The point of departure when putting together this yearʼs Retrospective was the publication "The Aesthetics of Shadow. Lighting and Japanese Cinema" by Daisuke Miyao, Associate Professor at the University of Oregon. What fascinated you about his research on Japanese film history, and how did you collaborate?
Daisuke Miyao is interested in cinematic light and investigates Japanese film history from an aesthetic point of view. For him, lighting design is also part of Japanese cultural history, and he describes it as a phenomenon that has its origins in Japanese society. At the same time, he points out a number of connections to American and European cinema.
In discussions with our colleagues from the MoMA in New York, we pursued the connections drawn by Miyao further in order to develop this yearʼs Retrospective together. What happens when lighting is no longer a preexisting condition, when technology allows film artists to intentionally model the set and characters to their specifications? We pose this question when looking at certain genres and from various thematic angles, and at the same time, we want to highlight the complex, reciprocal nature of influences on a transnational level.
Our selection of films is an opportunity for audiences to view them from a very specific angle – an opportunity based on the sensitivity of the viewer, and one that will hopefully allow a fresh viewing experience.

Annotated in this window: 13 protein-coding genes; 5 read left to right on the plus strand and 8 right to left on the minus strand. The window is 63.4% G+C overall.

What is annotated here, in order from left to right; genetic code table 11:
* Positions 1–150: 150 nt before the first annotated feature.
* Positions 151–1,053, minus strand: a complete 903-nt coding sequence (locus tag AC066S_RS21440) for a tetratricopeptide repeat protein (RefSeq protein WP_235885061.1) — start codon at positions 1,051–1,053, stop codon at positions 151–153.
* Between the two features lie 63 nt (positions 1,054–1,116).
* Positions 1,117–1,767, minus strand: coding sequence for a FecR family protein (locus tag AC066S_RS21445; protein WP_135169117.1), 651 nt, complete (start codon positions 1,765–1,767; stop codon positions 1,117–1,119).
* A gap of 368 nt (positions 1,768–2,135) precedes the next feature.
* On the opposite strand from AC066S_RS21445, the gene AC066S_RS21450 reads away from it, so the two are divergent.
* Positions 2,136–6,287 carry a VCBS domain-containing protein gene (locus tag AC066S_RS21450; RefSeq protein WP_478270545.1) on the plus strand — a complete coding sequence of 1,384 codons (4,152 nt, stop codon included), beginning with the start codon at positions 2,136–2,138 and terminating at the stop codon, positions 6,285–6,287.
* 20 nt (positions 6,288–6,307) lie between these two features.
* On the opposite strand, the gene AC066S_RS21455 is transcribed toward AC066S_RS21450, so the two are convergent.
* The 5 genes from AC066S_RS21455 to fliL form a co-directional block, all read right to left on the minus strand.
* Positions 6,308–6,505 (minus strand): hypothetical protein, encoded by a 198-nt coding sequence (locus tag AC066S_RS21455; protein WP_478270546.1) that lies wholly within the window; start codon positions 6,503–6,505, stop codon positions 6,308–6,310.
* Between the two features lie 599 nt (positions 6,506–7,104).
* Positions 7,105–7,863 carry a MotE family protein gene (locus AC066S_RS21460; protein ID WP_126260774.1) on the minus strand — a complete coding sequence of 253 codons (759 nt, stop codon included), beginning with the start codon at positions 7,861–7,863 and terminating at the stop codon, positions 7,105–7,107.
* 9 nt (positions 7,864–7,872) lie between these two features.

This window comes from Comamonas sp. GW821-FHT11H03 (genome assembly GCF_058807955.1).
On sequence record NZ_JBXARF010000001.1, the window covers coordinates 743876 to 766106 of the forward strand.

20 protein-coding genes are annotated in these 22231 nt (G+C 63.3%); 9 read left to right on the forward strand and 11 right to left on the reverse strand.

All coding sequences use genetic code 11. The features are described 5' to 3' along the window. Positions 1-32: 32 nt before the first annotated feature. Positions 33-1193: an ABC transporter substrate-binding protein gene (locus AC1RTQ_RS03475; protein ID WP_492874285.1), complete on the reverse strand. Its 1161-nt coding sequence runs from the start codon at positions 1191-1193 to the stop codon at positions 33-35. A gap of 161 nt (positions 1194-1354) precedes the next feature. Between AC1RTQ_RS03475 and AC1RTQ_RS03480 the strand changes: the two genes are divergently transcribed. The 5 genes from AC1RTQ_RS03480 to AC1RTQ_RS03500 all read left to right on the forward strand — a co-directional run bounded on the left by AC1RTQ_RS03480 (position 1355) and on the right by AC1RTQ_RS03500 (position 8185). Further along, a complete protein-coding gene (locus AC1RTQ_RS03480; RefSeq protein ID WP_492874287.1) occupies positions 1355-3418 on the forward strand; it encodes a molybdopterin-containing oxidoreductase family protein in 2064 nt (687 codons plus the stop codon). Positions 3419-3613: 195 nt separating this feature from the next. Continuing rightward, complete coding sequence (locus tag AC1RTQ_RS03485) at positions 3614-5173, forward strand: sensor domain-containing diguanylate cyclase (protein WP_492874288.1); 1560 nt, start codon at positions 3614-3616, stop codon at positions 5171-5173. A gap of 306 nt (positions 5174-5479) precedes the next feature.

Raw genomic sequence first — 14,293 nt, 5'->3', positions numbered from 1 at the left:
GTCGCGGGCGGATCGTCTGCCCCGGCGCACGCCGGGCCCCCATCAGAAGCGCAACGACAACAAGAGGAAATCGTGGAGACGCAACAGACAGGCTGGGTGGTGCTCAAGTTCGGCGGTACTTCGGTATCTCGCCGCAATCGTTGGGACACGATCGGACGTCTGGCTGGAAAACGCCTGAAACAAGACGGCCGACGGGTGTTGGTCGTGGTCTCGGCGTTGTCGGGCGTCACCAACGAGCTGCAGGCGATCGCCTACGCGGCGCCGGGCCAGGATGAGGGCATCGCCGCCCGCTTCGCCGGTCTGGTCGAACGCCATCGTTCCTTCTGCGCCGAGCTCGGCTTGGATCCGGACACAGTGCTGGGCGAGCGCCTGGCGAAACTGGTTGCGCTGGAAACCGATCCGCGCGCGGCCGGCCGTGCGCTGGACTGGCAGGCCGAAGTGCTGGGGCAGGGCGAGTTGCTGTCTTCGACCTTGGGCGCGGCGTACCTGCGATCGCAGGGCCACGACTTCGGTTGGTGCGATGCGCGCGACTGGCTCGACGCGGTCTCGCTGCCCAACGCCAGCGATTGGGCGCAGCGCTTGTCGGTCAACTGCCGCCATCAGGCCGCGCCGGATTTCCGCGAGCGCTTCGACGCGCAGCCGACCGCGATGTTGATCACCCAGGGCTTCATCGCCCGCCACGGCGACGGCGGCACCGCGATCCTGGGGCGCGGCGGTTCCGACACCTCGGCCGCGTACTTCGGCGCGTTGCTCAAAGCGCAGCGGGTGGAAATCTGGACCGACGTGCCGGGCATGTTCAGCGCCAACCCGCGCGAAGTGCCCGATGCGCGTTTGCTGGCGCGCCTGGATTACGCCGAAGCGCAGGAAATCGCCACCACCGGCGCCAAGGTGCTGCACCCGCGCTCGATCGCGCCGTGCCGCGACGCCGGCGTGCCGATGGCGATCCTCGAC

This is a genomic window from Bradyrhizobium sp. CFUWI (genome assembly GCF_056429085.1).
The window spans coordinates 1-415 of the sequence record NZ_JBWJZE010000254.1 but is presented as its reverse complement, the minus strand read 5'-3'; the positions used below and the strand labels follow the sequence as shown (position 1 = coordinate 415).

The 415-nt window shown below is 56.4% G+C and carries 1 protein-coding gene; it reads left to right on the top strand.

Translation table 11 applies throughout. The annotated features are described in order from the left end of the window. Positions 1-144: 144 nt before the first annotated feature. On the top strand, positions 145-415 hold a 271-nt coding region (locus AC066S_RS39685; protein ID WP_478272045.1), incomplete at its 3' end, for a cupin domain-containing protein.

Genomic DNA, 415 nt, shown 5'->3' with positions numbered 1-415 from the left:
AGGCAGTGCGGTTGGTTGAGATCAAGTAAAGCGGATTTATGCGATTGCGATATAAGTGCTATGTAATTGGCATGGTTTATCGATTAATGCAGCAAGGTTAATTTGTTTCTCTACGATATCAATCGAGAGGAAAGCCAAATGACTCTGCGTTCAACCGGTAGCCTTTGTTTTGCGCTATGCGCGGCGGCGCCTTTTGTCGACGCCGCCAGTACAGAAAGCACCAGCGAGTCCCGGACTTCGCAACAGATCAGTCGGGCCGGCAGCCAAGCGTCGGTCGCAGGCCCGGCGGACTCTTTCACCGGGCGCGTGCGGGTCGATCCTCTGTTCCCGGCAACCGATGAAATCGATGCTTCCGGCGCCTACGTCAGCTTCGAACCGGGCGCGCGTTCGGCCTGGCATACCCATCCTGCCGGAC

Skilfull Production through the Use of Light
"Bright and cheerful Shochiku cinema" was the slogan in the 1920s for the Japanese film studio Shochiku, one of the oldest film studios worldwide. With this slogan in mind, what was the lighting style typical to early Japanese film? And how did it come about that Shochiku invited Japanese filmmaker Henry Kotani, then living in the US, to modernise filmmaking with lighting effects and reflectors?
In the 1910s and early 1920s, a kind of mainstream-lighting was prevalent both in Hollywood and in Japan. According to Miyao, production in early Japanese film was always oriented toward the traditions of the Kabuki theatre. Regarding light, this meant equal lighting across the entire stage and the eschewing of shadow, to a large extent. The three-point lighting developed in Hollywood was also practiced in Japan in the 1920s. And there were attempts to break away from that using more expressive lighting styles in both countries – not only in the duality of light and shadow, but in every form of intentional atmosphere creation using light.